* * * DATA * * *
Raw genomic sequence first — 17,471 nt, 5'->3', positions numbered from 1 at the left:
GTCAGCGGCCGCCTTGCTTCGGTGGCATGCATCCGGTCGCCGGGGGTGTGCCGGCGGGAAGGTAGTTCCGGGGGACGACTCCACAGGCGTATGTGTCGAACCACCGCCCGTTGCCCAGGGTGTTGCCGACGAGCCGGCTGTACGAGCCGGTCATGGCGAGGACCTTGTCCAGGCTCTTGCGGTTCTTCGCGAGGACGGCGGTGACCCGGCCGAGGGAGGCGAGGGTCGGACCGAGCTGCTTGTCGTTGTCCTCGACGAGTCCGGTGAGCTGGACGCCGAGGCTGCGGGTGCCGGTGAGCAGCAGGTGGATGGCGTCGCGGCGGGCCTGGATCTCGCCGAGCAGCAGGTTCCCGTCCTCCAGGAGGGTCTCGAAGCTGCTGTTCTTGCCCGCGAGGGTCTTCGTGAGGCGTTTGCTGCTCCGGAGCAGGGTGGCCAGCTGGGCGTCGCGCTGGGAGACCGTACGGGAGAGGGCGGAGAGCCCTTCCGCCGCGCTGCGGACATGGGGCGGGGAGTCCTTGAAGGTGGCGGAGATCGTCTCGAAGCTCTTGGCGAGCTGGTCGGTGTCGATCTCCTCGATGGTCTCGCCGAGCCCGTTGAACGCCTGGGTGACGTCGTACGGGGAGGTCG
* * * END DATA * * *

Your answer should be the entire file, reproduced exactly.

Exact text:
Raw genomic sequence first — 17,471 nt, 5'->3', positions numbered from 1 at the left:
GTCAGCGGCCGCCTTGCTTCGGTGGCATGCATCCGGTCGCCGGGGGTGTGCCGGCGGGAAGGTAGTTCCGGGGGACGACTCCACAGGCGTATGTGTCGAACCACCGCCCGTTGCCCAGGGTGTTGCCGACGAGCCGGCTGTACGAGCCGGTCATGGCGAGGACCTTGTCCAGGCTCTTGCGGTTCTTCGCGAGGACGGCGGTGACCCGGCCGAGGGAGGCGAGGGTCGGACCGAGCTGCTTGTCGTTGTCCTCGACGAGTCCGGTGAGCTGGACGCCGAGGCTGCGGGTGCCGGTGAGCAGCAGGTGGATGGCGTCGCGGCGGGCCTGGATCTCGCCGAGCAGCAGGTTCCCGTCCTCCAGGAGGGTCTCGAAGCTGCTGTTCTTGCCCGCGAGGGTCTTCGTGAGGCGTTTGCTGCTCCGGAGCAGGGTGGCCAGCTGGGCGTCGCGCTGGGAGACCGTACGGGAGAGGGCGGAGAGCCCTTCCGCCGCGCTGCGGACATGGGGCGGGGAGTCCTTGAAGGTGGCGGAGATCGTCTCGAAGCTCTTGGCGAGCTGGTCGGTGTCGATCTCCTCGATGGTCTCGCCGAGCCCGTTGAACGCCTGGGTGACGTCGTACGGGGAGGTCG